Illustration Credit: Angel Boligán, Cagle Cartoons
On Sunday, Nicaraguan President Daniel Ortega and his wife, Vice President Rosario Murillo, won reelection following a year of political prosecutions, bans on opposition parties, and laws to curtail the independent press. The United States, European Union, and a majority of countries in the Western Hemisphere have declared the election illegitimate.
Despite government reports that electoral participation totalled 65 percent of eligible voters, Urnas Abiertas, a Nicaraguan poll-watching organization, put this number at less than 20 percent, citing a nationwide boycott of the elections. Voters chose between Ortega and five other little-known candidates after the Ortega government jailed seven presidential candidates earlier this year.
Following the elections, policymakers and analysts have discussed invoking Article 21 of the Inter-American Democratic Charter in order to suspend Nicaragua from the Organization of American States. Delegates to the OAS began meetings this Wednesday to discuss the topic. While Secretary General Luis Almagro stated that events in Nicaragua amounted to a violation of the Charter, not all OAS member states have made their positions clear. The OAS is currently reviewing a proposed resolution by eight countries, including the United States, calling for a “collective evaluation” of the situation in Nicaragua, to be followed by “appropriate action” under the Democratic Charter by November 30. A vote to suspend Nicaragua would require the support of two thirds of OAS member states.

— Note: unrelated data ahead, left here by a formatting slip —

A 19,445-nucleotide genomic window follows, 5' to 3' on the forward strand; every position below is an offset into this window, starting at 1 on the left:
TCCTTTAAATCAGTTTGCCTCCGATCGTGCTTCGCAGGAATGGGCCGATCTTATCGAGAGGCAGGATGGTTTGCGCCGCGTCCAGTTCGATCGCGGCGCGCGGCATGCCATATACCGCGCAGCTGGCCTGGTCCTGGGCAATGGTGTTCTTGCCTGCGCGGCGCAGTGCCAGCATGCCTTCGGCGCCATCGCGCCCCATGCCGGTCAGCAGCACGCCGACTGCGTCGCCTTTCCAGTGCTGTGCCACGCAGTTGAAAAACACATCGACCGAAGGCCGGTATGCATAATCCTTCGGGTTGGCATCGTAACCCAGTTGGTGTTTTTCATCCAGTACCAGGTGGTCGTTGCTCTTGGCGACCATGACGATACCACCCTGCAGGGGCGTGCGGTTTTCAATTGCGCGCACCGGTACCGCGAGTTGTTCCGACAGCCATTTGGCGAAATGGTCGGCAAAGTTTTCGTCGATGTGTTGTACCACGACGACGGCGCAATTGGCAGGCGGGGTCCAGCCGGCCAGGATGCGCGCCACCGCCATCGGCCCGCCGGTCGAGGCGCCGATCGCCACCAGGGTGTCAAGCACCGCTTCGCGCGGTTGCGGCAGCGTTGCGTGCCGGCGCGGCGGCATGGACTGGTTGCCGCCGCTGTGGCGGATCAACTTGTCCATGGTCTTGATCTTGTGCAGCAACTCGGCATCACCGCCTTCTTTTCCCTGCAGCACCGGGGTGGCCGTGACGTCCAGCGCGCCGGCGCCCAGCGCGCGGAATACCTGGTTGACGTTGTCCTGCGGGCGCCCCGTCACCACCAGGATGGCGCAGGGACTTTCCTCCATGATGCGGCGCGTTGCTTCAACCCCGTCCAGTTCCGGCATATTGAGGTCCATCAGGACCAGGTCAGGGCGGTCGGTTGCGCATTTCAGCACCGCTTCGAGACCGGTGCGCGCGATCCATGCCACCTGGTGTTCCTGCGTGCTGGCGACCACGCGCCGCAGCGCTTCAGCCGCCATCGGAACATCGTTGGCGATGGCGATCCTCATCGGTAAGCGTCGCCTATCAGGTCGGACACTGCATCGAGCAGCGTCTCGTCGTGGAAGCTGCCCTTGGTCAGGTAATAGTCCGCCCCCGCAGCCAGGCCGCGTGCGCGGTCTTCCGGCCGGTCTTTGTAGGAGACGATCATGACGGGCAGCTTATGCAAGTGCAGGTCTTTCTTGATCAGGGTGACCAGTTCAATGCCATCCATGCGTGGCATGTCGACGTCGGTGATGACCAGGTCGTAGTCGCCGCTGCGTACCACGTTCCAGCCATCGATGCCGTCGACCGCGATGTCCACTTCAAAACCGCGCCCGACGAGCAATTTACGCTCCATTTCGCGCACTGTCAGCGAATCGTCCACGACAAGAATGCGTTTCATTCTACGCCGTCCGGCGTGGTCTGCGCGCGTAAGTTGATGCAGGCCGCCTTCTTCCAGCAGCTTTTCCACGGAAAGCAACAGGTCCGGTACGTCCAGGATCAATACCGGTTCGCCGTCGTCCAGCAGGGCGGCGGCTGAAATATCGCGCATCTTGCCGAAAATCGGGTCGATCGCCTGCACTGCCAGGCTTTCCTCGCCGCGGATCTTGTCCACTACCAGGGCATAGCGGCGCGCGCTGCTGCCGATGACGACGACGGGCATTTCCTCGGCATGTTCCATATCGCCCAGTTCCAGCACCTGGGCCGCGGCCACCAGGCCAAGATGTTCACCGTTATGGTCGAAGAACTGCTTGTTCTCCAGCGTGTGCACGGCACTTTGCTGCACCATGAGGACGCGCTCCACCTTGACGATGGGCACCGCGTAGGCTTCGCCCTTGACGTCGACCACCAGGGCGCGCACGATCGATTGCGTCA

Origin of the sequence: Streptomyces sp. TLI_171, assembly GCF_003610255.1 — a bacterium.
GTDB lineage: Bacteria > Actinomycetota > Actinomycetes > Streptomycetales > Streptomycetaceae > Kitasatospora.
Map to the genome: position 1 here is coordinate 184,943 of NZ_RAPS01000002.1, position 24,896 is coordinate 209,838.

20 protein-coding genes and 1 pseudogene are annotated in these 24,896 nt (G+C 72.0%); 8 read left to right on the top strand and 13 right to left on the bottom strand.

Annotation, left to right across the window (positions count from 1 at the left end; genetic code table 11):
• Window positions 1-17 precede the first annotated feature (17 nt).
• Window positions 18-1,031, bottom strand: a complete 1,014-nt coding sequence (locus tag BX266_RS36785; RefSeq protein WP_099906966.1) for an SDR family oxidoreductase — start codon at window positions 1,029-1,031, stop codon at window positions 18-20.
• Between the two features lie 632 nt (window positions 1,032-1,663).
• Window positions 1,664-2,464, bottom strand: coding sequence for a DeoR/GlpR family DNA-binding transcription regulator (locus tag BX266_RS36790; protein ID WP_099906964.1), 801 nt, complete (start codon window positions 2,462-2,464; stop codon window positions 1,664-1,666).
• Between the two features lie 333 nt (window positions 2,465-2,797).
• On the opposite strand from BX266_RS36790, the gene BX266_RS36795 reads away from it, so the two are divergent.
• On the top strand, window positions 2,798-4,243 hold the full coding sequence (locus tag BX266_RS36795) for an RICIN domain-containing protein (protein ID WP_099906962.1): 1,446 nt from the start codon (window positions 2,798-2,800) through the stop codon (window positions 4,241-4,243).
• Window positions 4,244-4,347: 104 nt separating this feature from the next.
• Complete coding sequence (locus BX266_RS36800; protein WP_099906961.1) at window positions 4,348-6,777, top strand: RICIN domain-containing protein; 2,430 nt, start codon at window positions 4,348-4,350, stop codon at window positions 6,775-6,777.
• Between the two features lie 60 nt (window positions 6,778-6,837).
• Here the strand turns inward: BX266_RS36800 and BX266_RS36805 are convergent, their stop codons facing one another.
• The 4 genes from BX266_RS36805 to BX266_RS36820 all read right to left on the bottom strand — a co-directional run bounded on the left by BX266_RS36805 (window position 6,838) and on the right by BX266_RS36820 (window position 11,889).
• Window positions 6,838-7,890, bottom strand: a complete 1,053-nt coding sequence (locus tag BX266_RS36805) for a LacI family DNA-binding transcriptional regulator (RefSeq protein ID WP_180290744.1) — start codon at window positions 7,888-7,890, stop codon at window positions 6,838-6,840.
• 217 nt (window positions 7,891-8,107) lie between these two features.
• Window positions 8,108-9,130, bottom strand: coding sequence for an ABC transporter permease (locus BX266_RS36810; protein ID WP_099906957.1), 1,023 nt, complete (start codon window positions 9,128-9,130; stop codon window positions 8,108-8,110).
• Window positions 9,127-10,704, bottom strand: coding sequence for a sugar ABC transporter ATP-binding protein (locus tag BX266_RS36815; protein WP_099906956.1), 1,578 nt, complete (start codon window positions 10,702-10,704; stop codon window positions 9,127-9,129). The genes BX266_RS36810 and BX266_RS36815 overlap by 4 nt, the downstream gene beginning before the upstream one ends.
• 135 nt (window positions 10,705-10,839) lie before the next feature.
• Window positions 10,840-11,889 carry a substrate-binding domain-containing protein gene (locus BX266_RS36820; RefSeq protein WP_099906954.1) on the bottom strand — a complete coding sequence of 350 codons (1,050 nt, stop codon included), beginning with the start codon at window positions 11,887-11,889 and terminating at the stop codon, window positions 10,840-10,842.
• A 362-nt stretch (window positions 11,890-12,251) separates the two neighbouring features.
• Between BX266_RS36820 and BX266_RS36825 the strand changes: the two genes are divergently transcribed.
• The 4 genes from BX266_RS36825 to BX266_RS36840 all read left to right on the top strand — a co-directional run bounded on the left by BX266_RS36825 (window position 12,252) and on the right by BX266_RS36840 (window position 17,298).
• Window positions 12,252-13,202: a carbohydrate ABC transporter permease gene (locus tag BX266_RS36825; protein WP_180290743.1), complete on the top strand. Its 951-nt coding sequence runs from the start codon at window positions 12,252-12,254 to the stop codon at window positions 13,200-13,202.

In Washington last week, Democratic and Republican members of the House of Representatives passed the RENACER Act, which offers the Biden administration greater powers to sanction Nicaraguan officials and calls for a review of Nicaragua’s membership in the CAFTA-DR trade agreement. President Biden signed the act into law on Wednesday.